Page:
The Church of St Martin-in-the-Fields, Trafalgar Square, London
Saturday, November 19, 2016
We gathered to remember Sir Neville Marriner. It was a grand turn out of family and friends, colleagues and associates, and those of us chuffed to be invited, in the Church of St Martin-in-the-Fields, its eponymous if hyphen-less Academy arriving in readiness to play some string music, the fifteen members tuning to John Constable’s harpsichord, church-bells pealing 11 o’clock on this Spring-like Autumn morning.
This proved to be an ideal celebration of Sir Neville’s life and achievements. It was music first, a piece taking us back to 1958 and the Academy’s Baroque beginnings, the first movement of Handel’s A-major Concerto Grosso (Opus 6/11) in a dancing rendition and with sweet solos from leader Tomo Keller. Then the Revd Dr Sam Wells offered a Welcome and Prayer, quoting from John Donne, and he would later lead further Prayers and a Blessing.
Of the fifteen items on the Order of Service, two were Hymns – ‘Who Would True Valour See’ & ‘All People That On Earth Do Dwell’ – sung lustily by the congregation to Jeremy Cole’s accompaniment on the Church’s excellent organ. There were also two Poems. Eleanor Bron read with style her own ‘A Node to Sir Neville’, and Richard Suart (a Gilbert & Sullivan veteran) was equally adept with Richard Stilgoe’s ‘The Ancient Marriner’ and its amusing rhyming couplets.
In addition to the Handel, we also had the respective first movements of Mozart’s D-major Divertimento (K136), vivacious, Rossini’s String Sonata No.1 in G (two fiddles, cello, double bass), urbane, Mendelssohn’s Octet, shapely and searching, and Elgar’s Serenade, expressive, beguiling and with a touch of twilight.
There was an Address from The Rt Revd Nicholas Holtam, Bishop of Salisbury, and formerly a Reverend at St Martin-in-the-Fields. He mixed wit and eloquence. So too Sir David Attenborough who gave a Tribute and spoke in characteristic tones about when he and Neville first met – in 1963 on a plane going to Japan. The London Symphony Orchestra was to tour there (with a triumvirate of conductors, Dorati, Monteux and Solti) and there was a last-minute decision to make a documentary about the visit. Attenborough, wearing his BBC hat, was handed the task. On board the aircraft he walked through it introducing himself to players. He found Neville (then leader of the LSO’s second violins) as part of a Poker foursome and a “close and valued friendship” was set in motion.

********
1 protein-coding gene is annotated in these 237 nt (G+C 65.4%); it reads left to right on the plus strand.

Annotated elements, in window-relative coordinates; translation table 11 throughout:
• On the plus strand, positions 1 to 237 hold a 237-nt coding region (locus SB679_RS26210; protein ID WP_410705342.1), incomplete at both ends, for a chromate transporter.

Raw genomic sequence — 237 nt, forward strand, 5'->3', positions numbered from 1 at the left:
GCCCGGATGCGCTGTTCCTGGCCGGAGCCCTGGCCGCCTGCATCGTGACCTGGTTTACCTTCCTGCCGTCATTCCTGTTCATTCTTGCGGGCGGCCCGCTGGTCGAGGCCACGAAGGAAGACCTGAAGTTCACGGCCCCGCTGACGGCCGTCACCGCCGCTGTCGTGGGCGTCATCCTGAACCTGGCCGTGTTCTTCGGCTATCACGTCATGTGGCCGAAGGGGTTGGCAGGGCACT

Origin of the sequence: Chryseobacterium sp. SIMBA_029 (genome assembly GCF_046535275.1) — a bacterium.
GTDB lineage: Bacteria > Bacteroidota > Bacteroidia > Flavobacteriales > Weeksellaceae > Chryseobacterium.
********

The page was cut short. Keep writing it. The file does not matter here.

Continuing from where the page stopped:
Sir Neville remained active to the end. On arriving home from Padua, he had gone to bed at the customary time, into a sleep that he would not awake from (he died during the morning of the Second of October): had he done so the new day would have found him travelling to Vienna.
And so we left the Church at our pleasure, unhurriedly, the exit music being Elgar’s expansive In the South, no doubt relayed in Sir Neville’s own, splendid, recording of it (first-released on Collins Classics) with the now symphony-orchestra-sized Academy of St Martin in the Fields. It completed a fond farewell to an affable English gentleman who had an easy and infectious sense of humour, a musician of international standing (and one of the most-recorded) and a lover of practical jokes. He was also a devotee of cricket, so it is appropriate to close by saying that Neville Marriner’s ninety-two years constitute a good innings.